The airline said they handed those files over to investigators.
In the statement, Lufthansa confirmed that Andreas Lubitz had taken a break "for several months" during his training and when he returned in 2009, he submitted forms "about a 'previous episode of severe depression.'"
In spite of that admission, he went on to receive "the medical certificate confirming his fitness to fly" and he went on to complete his training and earn a spot as a co-pilot for Germanwings, a subsidiary of Lufthansa.
The company went on to clarify that Lubitz had a "fully valid class 1 medical certificate" at the time of the fatal flight on March 24.
Lubitz's medical history is one of the main areas of inquiry for investigators after he allegedly locked his captain out of the cockpit and proceeded to crash a plane into the French Alps.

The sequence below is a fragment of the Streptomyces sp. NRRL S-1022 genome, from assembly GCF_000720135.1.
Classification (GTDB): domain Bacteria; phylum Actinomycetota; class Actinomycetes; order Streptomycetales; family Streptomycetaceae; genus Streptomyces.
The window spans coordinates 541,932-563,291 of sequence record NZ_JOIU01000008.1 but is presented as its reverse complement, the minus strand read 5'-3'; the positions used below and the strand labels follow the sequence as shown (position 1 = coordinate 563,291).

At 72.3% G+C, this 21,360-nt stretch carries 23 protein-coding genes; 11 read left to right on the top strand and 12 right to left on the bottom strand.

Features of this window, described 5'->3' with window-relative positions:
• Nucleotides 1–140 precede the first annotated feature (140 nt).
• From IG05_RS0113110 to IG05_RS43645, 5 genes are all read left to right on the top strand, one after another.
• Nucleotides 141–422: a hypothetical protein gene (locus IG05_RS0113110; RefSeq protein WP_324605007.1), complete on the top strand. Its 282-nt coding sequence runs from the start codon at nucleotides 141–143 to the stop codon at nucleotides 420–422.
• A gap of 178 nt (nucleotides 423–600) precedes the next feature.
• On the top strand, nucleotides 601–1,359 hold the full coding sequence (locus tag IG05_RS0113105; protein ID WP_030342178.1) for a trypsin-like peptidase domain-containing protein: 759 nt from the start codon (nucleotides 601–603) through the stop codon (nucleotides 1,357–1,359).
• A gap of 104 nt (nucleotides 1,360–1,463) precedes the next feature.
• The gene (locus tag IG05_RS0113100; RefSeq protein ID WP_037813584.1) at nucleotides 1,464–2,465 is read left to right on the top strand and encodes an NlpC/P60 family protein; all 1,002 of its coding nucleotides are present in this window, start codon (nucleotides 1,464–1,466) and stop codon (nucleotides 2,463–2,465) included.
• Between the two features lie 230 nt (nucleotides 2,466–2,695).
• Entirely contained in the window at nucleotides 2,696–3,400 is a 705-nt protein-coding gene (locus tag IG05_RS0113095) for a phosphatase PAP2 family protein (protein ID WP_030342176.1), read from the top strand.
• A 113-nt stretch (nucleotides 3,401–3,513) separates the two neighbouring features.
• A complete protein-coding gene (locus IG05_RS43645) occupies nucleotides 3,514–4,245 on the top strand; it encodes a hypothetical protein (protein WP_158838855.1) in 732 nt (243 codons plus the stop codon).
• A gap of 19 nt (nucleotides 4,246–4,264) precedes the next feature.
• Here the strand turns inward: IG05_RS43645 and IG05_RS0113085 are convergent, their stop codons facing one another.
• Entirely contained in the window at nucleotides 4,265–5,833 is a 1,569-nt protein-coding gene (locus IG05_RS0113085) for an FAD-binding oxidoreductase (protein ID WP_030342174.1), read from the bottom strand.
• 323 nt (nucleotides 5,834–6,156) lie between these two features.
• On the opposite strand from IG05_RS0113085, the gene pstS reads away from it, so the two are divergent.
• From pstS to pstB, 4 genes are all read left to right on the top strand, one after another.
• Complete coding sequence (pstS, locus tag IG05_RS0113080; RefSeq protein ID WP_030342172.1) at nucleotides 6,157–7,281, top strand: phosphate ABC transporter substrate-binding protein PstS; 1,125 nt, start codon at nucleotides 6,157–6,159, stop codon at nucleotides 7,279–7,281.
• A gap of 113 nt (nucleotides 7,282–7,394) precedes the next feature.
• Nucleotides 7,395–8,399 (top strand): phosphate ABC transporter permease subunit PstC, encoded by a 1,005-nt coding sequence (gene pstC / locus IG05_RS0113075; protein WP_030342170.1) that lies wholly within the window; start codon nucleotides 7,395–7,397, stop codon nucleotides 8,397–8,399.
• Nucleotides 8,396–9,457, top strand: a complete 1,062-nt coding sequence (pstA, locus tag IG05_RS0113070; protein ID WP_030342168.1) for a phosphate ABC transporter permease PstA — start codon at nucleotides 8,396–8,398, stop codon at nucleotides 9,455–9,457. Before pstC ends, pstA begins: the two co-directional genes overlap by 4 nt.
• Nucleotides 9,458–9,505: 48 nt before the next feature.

All 150 on board, including Lubitz, died.
Lufthansa also said that the medical and training documents have been submitted to the Dusseldorf Public Prosecutor.
The extent of Lubitz's psychological issues has not been fully revealed, though Dusseldorf prosecutor Christoph Kumpa said Monday that Lubitz had been treated by a psychotherapist prior to the completion of his flight training for suicidal tendencies.